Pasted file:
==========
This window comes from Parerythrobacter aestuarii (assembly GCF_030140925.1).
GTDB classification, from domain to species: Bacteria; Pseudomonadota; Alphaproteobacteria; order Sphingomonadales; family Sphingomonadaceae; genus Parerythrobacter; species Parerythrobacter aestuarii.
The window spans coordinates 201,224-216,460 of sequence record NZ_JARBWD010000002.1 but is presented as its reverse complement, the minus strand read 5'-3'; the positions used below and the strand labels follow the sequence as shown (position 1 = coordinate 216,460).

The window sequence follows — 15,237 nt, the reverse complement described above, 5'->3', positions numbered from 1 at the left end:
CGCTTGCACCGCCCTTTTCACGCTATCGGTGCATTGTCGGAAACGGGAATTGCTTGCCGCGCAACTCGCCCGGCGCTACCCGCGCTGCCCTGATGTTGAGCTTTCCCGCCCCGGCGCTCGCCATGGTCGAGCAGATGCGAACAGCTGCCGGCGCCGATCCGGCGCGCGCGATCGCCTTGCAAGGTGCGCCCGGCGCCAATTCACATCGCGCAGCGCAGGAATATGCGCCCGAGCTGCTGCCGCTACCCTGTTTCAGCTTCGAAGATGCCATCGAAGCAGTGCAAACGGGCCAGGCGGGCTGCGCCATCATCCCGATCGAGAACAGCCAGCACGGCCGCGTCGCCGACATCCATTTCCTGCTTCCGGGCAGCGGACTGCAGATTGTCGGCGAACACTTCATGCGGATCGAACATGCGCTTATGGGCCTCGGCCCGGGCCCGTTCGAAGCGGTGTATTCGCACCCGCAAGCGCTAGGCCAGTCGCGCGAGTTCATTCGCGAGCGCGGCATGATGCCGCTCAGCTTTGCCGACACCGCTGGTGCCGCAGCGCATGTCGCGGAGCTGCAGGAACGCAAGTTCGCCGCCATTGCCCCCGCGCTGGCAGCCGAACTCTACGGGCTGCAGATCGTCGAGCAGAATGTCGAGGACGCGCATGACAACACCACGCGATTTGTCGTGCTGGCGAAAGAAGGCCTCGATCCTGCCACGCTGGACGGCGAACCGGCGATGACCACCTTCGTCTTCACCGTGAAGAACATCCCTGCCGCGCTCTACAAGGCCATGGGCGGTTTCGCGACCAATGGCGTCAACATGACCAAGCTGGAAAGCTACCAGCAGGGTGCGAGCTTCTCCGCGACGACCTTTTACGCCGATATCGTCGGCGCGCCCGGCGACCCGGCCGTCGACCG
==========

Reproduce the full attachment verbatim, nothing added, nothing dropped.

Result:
This window comes from Parerythrobacter aestuarii (assembly GCF_030140925.1).
GTDB classification, from domain to species: Bacteria; Pseudomonadota; Alphaproteobacteria; order Sphingomonadales; family Sphingomonadaceae; genus Parerythrobacter; species Parerythrobacter aestuarii.
The window spans coordinates 201,224-216,460 of sequence record NZ_JARBWD010000002.1 but is presented as its reverse complement, the minus strand read 5'-3'; the positions used below and the strand labels follow the sequence as shown (position 1 = coordinate 216,460).

The window sequence follows — 15,237 nt, the reverse complement described above, 5'->3', positions numbered from 1 at the left end:
CGCTTGCACCGCCCTTTTCACGCTATCGGTGCATTGTCGGAAACGGGAATTGCTTGCCGCGCAACTCGCCCGGCGCTACCCGCGCTGCCCTGATGTTGAGCTTTCCCGCCCCGGCGCTCGCCATGGTCGAGCAGATGCGAACAGCTGCCGGCGCCGATCCGGCGCGCGCGATCGCCTTGCAAGGTGCGCCCGGCGCCAATTCACATCGCGCAGCGCAGGAATATGCGCCCGAGCTGCTGCCGCTACCCTGTTTCAGCTTCGAAGATGCCATCGAAGCAGTGCAAACGGGCCAGGCGGGCTGCGCCATCATCCCGATCGAGAACAGCCAGCACGGCCGCGTCGCCGACATCCATTTCCTGCTTCCGGGCAGCGGACTGCAGATTGTCGGCGAACACTTCATGCGGATCGAACATGCGCTTATGGGCCTCGGCCCGGGCCCGTTCGAAGCGGTGTATTCGCACCCGCAAGCGCTAGGCCAGTCGCGCGAGTTCATTCGCGAGCGCGGCATGATGCCGCTCAGCTTTGCCGACACCGCTGGTGCCGCAGCGCATGTCGCGGAGCTGCAGGAACGCAAGTTCGCCGCCATTGCCCCCGCGCTGGCAGCCGAACTCTACGGGCTGCAGATCGTCGAGCAGAATGTCGAGGACGCGCATGACAACACCACGCGATTTGTCGTGCTGGCGAAAGAAGGCCTCGATCCTGCCACGCTGGACGGCGAACCGGCGATGACCACCTTCGTCTTCACCGTGAAGAACATCCCTGCCGCGCTCTACAAGGCCATGGGCGGTTTCGCGACCAATGGCGTCAACATGACCAAGCTGGAAAGCTACCAGCAGGGTGCGAGCTTCTCCGCGACGACCTTTTACGCCGATATCGTCGGCGCGCCCGGCGACCCGGCCGTCGACCG